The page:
James Figurine: Mistake Mistake Mistake Mistake
Plug Research

Mistake Mistake Mistake Mistake (the words James Figurine chanted to the beats while working on the tracks) is a veritable master class in electronic pop songcraft. In fact, anyone who figured Ben Gibbard was the one primarily responsible for The Postal Service's infectious material may wish to modify that view after hearing this superb hour-long set by Gibbard's PS partner Jimmy Tamborello (aka Dntel).

Influenced by clubby electronic releases like Kompakt's Total 3, Mistake Mistake Mistake Mistake inhabits a middle ground between electro-pop and techno on many tracks, sometimes aligning itself with one more than the other (notwithstanding the subtle hint of a vocoder, “Ruining the Sundays” is more techno while “555666888333” and the buoyant shuffle “Apologies” are clearly electro-pop). Though lyrically a rumination on technological miscommunication (text messaging et al.), instrumentally the gloriously pulsating “555666888333” exemplifies no such confusion, with Tamborello's whispered vocal nicely sweetened by the repetition of Sonya Westcott's mantra-like counting. Despite its generally deadpan character, Tamborello's singing is appealing, especially when delivered in his customary whisper, a humanizing complement to the songs' electronic arrangements. In addition, Kings of Convenience's Erland Øye adds a relaxed croon to the gorgeous “All the Way to China,” and PS compadre and Rilo Kiley member Jenny Lewis sweetens “You Again” with a well-timed squeal and sigh. Morgan Meyn Nagler's soft entreaty “Don't walk away” graces the deliciously funky “Pretend It's a Race and I'm on Your Side,” one of two songs Tamborello co-wrote with John Tejada, while “Leftovers” gravitates towards the sleek techno of Tejada's Logic Memory Center (to which Tamborello contributed). A delight from start to finish, one initially wonders why more albums like Mistake Mistake Mistake Mistake aren't being issued before the obvious explanation hits: the ability to create such ravishing, hook-filled material is a rare gift few possess.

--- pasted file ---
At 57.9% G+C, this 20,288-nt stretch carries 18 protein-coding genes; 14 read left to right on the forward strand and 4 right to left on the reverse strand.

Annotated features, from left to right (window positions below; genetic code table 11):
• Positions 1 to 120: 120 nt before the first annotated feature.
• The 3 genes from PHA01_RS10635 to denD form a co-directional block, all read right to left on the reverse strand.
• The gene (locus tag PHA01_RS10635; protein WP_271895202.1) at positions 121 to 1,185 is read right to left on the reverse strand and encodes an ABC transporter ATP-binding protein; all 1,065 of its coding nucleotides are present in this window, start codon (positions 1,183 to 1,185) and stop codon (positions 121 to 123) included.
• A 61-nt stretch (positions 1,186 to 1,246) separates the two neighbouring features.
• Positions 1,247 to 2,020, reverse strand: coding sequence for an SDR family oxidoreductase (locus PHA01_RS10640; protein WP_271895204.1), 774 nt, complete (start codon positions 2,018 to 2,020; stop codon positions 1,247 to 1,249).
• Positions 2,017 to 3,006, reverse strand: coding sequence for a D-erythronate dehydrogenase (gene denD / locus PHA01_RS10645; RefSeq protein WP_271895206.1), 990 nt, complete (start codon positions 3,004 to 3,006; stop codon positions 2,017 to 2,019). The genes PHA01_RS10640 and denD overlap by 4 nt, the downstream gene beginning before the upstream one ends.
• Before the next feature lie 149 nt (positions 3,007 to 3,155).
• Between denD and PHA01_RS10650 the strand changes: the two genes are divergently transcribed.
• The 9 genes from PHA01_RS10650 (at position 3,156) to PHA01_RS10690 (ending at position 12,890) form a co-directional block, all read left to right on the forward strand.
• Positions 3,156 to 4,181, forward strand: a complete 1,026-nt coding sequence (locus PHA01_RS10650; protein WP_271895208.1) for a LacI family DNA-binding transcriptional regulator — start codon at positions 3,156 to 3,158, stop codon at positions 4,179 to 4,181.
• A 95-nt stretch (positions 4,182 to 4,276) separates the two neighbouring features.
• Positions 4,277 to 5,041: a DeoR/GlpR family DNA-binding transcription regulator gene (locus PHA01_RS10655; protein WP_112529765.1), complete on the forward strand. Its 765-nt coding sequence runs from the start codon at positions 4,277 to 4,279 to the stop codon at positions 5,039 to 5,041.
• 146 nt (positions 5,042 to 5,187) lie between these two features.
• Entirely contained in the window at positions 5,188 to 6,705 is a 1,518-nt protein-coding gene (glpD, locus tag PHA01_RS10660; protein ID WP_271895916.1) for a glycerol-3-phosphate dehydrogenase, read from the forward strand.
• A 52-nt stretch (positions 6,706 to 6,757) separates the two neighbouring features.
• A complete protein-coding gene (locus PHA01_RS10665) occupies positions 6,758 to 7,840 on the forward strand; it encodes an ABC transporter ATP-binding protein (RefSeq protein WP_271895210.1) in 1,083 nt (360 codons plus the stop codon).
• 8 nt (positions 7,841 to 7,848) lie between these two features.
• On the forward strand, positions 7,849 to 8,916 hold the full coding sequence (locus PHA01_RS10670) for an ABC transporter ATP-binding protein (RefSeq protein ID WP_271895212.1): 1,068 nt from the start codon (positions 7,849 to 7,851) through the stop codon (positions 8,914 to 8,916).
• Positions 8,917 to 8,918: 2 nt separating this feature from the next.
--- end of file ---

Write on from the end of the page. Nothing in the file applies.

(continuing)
July 2006